Thank you for this reflection. Do you know where one could read more about the way in which reunion decimated the African American institutions. A google search didn’t turn up much, so perhaps there is a book / article somewhere. Again, thanks!

    Reply
  2. Heath Rada
    Heath Rada says:

    As an “older” member of the Presbyterian Church (I was raised in the PCUS Church), I am often having my awareness of racism enhanced and confronted. A white male, I have realized, cannot fully “get it” – even if in his heart he wants so badly to do so. Thus I continue to repent and ask God for clearer vision and understanding, as well as for the opportunity to use my white and male privilege to make a difference.
    What I CAN see and value immensely, is the integral part which my African American sisters and brothers play in the PCUSA. J.Herbert Nelson and Diane Moffett occupy two of the most strategic and important roles in our church as our Stated Clerk and the Executive Director of the Presbyterian Mission Agency. Paul Roberts and Brian Blount are remarkable leaders and valued scholars as they serve as presidents of two of our ten seminaries. And there are many others from different cultures and races whom I claim as friends, and as my guides and mentors as I grow in my faith. Our immediate past co moderator Denise Anderson, has also been a significant voice in calls for justice and human rights in the name of Jesus.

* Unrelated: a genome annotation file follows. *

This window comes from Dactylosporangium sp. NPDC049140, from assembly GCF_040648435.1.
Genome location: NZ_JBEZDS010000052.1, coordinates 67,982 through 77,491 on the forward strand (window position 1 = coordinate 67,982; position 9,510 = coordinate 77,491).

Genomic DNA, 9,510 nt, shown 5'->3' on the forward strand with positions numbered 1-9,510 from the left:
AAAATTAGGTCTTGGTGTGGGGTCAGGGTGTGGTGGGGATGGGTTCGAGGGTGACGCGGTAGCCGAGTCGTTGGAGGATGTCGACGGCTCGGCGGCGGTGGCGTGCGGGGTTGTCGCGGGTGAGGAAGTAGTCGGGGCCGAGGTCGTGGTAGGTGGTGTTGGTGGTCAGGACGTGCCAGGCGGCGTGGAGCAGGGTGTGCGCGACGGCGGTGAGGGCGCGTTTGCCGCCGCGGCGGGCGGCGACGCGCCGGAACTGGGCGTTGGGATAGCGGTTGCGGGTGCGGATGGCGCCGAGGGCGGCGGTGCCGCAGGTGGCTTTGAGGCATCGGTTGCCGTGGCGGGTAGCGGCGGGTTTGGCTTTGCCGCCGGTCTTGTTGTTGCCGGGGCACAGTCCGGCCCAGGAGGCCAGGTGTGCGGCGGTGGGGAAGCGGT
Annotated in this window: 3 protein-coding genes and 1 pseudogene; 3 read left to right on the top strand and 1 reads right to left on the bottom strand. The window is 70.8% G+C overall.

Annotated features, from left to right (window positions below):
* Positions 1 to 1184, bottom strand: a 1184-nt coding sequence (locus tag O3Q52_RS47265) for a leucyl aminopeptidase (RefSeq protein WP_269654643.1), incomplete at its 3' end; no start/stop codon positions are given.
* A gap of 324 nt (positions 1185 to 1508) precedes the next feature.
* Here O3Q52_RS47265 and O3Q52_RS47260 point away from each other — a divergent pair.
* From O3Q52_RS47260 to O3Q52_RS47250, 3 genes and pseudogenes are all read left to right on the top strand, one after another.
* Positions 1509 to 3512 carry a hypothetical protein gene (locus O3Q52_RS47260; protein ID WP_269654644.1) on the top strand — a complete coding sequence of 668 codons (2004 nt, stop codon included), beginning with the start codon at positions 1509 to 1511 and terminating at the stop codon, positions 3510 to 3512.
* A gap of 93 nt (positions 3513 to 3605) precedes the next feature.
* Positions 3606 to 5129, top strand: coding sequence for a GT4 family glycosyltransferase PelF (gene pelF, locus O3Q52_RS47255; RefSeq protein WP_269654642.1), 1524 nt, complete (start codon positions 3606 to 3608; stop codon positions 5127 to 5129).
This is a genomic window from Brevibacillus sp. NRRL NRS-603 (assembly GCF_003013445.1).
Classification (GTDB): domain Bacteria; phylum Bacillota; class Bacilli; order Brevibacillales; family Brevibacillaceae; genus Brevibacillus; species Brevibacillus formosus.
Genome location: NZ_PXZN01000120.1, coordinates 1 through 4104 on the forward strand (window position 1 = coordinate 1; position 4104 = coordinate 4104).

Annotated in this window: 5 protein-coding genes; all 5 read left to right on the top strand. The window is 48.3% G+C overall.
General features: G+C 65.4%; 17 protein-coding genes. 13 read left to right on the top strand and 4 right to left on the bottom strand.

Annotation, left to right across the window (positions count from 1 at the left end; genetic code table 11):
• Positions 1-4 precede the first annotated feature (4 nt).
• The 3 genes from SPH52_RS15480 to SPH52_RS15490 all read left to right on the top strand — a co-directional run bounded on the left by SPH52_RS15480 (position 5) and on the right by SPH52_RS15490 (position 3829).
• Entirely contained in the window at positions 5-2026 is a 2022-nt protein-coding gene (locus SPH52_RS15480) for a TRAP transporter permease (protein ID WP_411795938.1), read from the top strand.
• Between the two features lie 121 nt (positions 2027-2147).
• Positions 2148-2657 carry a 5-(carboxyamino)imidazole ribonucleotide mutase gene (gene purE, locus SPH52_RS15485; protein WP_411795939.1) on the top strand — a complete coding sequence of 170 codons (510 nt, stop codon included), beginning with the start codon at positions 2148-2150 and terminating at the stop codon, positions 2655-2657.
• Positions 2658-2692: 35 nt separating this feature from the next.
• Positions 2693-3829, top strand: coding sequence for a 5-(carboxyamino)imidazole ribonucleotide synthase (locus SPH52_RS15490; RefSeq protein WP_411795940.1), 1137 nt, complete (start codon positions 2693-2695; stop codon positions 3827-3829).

What I do not know is how often many of these outstanding leaders are victims of racial profiling, of name calling, of dirty looks. Are they stopped for traffic violations which have not been committed? Are they watched by a store manager as though they were thieves? Have they been denied services I would have received because of their skin color? I know they do experience such hostile and horrendous, and inexcusable treatment and much more.
    As white people we must continue to be open to the fact that our lives have been different from these sisters and brothers, in ways most of us find hard to imagine. The recognition of this, the elevation of people of color into positions of leadership are steps on the ladder, but we have a long way to climb in order to reach the goal.